In reviewing albums I usually avoid dropping the names of other bands as reference points, but in the case of the new record by San Diego’s Pissed Regardless, mentioning Ringworm, Integrity, No Warning, Darkest Hour, and label-mates Light This City is a good quick way of getting your head prepared for the album stream we’re presenting in advance of its October 18th release by Creator-Destructor. Just seeing those names all in one place is a significant tip-off to the variable ingredients Pissed Regardless have harnessed in Imperial Cult.
But it still probably won’t prepare you for just how crushing the album as a whole is, on multiple levels, or how electrifying it is to experience the band’s twists and turns as they take you through these ten tracks.
The album displays razor-sharp execution, generally turbocharged, thrash-fueled pacing, and a powerhouse sound. It’s almost relentlessly explosive in its impact, and mercilessly vicious. The band certainly have no interest in showing mercy to your neck, because these songs are also ruinous sources of sore-neck syndrome, loaded with the kind of punishing rhythmic hooks and strands of infectious (though bleak) melody that will get your head driving hard and fast.
As some of those previously mentioned names suggest, the backbone of Pissed Regardless is metallic hardcore — a particularly furious and bone-smashing variety of hardcore. The sonic wellsprings of fury in the music are manifold, but Matt’s vocals are chief among them. His jugular-ruining howls are absolutely blistering. spitting and barking the words with unbridled disgust and unchained rage. The impact of his voice in contributing to the ferocity of the music can’t be understated.
But his bandmates have pronounced violent tendencies themselves. That becomes quickly evident through the opener “Three Decades”, which is a goddamn sonic conflagration. Launched by gut-punching bass and battering drums, the song assaults the senses with blaring chords and savage, circle-saw riffs, and eventually segues into a brutally chugging, massively cranium-cracking beatdown.
The band’s hardcore roots are always near, or right at, the surface, and on songs like “Halls of Hate” and “Behold A Pale Horse” they create massive pile-driving grooves that threaten your skeletal integrity, while marrying those episodes of piston-driven slaughtering with eviscerating riffs.
The music isn’t easy on the psyche either, with “Dichotomy” unleashing bursts of feverish, dissonant guitar that generate a feeling of gibbering insanity in the midst of violence and anguish, and the afore-mentioned “Behold A Pale Horse” slows the pace in order to reveal a melody that’s as bleak as a sucking chest wound.
But as some of those other previously mentioned names suggest, the band infiltrate some of these songs with the sounds of Scandinavian melodic death metal — especially in “Bleeder” and “Dark Disciple”, both of them stand-out tracks on the record. On the other hand, “Bleeder” is also a sure-fire mosh trigger and includes big, clanging, atonal grooves in the midst of the darting fretwork, braying melody, and galloping rhythms, while “Dark Disciple” includes bursts of deranged, needling guitar that will put the hairs up on the back of your (hard-moving) neck.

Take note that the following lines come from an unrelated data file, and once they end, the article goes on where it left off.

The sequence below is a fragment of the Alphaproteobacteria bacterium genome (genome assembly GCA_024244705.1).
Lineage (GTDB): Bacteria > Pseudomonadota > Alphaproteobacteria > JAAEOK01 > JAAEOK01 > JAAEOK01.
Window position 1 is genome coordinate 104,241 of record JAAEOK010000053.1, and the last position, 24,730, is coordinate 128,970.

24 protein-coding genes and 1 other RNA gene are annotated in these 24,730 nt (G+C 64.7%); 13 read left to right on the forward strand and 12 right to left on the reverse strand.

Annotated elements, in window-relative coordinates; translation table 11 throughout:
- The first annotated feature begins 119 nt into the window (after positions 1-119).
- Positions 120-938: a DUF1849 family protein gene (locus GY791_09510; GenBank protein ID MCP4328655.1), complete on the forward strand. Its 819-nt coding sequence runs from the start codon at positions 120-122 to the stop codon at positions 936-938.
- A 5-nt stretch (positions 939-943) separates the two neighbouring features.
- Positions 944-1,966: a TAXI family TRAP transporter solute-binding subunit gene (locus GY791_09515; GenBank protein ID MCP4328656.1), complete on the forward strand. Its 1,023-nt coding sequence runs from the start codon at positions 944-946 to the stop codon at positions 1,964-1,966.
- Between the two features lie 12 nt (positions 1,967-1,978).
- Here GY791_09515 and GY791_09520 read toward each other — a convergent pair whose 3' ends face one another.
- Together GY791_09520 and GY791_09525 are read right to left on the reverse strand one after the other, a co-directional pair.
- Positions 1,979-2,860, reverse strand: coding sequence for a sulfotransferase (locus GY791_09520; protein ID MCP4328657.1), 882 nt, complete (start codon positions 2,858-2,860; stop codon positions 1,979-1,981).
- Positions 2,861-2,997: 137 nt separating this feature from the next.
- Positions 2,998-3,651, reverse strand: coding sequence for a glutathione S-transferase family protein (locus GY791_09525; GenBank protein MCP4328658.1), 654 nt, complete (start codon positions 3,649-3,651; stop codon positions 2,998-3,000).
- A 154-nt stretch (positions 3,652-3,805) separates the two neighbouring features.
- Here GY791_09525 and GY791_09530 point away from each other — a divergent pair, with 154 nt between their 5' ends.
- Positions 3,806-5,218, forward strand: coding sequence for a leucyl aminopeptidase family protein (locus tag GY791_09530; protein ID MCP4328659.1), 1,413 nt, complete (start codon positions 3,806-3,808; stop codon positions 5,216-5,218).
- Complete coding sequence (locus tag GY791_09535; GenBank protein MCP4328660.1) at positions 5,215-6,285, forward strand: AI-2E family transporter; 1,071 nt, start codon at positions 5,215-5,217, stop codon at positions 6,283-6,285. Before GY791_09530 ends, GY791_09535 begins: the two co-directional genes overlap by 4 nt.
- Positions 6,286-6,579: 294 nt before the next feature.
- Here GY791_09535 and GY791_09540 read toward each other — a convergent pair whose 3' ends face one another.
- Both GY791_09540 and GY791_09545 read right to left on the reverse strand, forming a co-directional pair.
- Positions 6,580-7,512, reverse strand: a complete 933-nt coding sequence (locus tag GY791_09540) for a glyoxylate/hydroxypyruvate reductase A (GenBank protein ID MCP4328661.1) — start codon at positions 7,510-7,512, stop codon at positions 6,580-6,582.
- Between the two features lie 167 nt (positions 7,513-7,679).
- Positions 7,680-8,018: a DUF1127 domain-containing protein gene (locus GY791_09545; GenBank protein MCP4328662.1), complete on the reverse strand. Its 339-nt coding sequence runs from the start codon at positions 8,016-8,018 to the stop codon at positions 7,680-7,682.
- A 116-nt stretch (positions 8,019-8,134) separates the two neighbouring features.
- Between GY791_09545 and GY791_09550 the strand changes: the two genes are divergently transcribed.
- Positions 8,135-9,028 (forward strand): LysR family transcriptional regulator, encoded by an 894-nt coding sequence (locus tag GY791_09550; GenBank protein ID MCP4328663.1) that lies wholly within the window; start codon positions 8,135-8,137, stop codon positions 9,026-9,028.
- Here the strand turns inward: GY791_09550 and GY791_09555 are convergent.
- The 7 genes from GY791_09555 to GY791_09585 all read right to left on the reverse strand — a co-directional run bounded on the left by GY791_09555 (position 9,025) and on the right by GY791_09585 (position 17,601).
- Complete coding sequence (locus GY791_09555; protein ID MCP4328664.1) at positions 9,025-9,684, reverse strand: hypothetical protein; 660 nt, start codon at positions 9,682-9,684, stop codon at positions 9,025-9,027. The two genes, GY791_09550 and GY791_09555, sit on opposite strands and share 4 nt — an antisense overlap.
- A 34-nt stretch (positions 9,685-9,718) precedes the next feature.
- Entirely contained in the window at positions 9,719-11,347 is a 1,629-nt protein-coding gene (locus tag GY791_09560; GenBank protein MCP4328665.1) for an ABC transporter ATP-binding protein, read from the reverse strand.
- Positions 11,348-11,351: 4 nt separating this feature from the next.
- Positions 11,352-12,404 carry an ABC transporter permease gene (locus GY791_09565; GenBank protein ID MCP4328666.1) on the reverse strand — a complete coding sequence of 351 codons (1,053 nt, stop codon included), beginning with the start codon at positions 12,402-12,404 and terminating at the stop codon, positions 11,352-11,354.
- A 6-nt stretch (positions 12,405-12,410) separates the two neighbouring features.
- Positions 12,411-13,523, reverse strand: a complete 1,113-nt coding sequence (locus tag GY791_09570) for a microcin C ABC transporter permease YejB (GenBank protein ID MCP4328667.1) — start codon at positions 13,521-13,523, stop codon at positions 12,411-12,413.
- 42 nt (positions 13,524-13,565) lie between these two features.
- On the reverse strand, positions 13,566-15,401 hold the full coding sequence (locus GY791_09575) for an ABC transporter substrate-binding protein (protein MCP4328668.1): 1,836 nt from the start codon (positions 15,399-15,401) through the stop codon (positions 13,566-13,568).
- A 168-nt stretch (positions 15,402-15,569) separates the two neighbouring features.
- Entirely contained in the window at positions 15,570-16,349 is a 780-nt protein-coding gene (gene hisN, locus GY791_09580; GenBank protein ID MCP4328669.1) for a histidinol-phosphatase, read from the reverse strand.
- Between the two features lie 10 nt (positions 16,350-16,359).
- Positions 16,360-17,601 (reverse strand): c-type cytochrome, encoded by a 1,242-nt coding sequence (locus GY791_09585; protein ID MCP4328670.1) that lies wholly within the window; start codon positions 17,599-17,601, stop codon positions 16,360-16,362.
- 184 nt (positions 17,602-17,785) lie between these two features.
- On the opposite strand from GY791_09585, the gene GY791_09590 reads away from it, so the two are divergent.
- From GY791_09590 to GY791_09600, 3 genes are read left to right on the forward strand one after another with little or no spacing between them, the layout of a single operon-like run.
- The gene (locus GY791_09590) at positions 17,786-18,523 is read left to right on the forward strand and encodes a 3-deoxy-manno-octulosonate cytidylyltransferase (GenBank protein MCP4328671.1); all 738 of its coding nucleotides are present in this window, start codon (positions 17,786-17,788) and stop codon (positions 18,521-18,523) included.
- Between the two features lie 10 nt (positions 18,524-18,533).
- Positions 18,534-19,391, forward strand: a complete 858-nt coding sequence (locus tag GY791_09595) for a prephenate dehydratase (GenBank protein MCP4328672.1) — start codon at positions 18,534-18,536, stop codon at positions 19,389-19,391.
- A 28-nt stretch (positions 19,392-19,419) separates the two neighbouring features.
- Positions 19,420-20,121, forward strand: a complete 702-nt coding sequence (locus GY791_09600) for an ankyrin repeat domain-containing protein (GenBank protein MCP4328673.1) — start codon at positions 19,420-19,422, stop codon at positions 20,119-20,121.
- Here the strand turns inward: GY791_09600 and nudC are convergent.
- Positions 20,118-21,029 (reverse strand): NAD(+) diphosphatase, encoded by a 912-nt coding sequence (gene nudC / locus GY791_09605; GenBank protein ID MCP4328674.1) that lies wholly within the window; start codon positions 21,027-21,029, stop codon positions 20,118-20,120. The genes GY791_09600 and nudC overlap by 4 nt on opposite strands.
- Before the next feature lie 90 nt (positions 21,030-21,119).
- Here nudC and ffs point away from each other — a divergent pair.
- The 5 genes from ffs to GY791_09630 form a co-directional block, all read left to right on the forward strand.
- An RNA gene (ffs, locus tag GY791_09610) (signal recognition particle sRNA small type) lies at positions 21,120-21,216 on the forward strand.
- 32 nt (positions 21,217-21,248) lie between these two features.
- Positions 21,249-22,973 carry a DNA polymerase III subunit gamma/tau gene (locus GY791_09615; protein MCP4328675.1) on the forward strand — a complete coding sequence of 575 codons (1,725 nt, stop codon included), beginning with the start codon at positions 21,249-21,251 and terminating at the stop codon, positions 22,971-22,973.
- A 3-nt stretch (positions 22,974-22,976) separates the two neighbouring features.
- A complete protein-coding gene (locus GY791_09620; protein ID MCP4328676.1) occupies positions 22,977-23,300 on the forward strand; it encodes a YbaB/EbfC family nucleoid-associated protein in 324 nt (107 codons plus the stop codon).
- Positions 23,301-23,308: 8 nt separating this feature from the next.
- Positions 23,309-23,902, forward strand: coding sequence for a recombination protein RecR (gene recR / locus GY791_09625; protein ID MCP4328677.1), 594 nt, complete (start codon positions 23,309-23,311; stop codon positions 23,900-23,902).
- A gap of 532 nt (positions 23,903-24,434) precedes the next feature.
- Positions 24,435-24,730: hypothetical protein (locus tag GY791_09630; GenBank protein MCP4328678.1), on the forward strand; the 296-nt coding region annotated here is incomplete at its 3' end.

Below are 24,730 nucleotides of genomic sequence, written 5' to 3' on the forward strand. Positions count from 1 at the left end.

And while the band throw themselves into adrenaline-fueled punk brawlers such as “All Bets Are Off” (you’ll want to scream those words right along with the vocalist) and methodical jackhammering numbers like “Maniacal” (which flares with crazed melody), they save the biggest surprise for last.
The closer, “Hell’s Coming With Me”, is not only the album’s longest track, it also begins slowly, with a moody, ringing guitar harmony, and it stays slow and dismal in its mood, providing a backdrop to harrowing spoken words. You’re almost to the mid-point before the voice turns to fire again and the rhythm section begins to beat you senseless. The chords seem to moan in anguish, cycling through the listener’s head. It’s a bruising, desolate, soul-crushing experience that will haunt you.
Guitarist Sean Walker shared these thoughts with us about the album:
“Imperial Cult was written through the later part of 2018 and into 2019. We took a different approach when we were writing the material in the sense that we wanted it to have a different feel and flow. Without drifting to far from our previous releases, we really wanted to experiment and not hesitate when it came to trying things. The five of us are extremely stoked to share Imperial Cult with the world.”
Creator-Destructor has launched the vinyl preorders of the album (check the links below), including two different colored vinyl variants; the first pressing is limited to 250 copies.
Imperial Cult was recorded at Sunsick Studio by Alex Jacobelli, mastered by Brad Boatright at Audiosiege (Obituary, Integrity, Nails), and features amazing cover art by Curse Of Face.